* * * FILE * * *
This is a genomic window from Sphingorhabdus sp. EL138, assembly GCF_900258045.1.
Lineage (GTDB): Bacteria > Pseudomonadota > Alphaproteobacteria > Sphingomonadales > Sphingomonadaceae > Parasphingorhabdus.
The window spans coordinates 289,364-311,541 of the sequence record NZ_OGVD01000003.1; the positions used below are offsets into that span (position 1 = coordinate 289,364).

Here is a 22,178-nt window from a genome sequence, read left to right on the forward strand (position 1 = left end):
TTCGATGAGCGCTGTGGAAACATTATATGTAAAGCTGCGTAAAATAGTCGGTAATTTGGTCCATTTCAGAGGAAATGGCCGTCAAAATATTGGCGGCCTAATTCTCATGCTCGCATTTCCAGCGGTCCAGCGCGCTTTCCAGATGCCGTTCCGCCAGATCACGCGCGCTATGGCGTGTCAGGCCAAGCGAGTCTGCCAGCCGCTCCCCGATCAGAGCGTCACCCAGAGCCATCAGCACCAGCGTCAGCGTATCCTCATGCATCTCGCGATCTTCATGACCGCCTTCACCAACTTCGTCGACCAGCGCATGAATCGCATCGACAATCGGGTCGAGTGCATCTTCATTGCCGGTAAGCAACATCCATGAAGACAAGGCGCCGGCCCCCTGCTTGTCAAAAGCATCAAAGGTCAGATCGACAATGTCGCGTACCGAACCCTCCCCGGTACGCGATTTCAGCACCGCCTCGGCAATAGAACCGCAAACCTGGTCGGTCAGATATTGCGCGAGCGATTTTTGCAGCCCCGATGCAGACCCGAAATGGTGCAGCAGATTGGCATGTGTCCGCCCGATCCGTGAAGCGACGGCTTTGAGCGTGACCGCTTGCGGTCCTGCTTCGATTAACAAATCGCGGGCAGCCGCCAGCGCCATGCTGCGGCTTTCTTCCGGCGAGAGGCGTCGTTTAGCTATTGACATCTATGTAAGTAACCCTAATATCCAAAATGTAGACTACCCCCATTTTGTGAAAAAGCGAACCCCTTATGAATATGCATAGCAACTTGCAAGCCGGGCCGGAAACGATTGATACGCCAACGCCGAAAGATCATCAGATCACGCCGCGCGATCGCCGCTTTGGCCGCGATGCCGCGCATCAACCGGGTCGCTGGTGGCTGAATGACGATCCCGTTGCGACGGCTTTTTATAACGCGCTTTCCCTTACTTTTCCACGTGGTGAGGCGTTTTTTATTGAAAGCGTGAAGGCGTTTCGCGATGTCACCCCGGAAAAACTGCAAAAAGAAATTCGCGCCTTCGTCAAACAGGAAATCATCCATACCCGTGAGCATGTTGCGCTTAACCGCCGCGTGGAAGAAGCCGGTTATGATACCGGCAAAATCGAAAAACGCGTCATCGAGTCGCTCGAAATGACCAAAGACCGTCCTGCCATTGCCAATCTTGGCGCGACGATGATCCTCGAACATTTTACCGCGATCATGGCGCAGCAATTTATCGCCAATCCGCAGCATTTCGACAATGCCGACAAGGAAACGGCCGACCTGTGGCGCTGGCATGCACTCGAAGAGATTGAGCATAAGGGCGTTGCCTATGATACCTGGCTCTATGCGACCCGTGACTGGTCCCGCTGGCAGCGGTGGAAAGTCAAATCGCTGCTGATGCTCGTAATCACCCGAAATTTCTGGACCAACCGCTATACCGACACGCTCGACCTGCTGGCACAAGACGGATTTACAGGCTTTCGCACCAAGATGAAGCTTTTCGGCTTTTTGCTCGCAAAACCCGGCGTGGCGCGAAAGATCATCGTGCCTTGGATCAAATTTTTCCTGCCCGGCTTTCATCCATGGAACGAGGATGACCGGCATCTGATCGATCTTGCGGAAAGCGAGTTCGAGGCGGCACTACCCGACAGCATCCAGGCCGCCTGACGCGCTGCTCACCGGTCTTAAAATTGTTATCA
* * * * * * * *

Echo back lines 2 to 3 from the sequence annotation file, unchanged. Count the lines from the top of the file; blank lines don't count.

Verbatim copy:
Lineage (GTDB): Bacteria > Pseudomonadota > Alphaproteobacteria > Sphingomonadales > Sphingomonadaceae > Parasphingorhabdus.
The window spans coordinates 289,364-311,541 of the sequence record NZ_OGVD01000003.1; the positions used below are offsets into that span (position 1 = coordinate 289,364).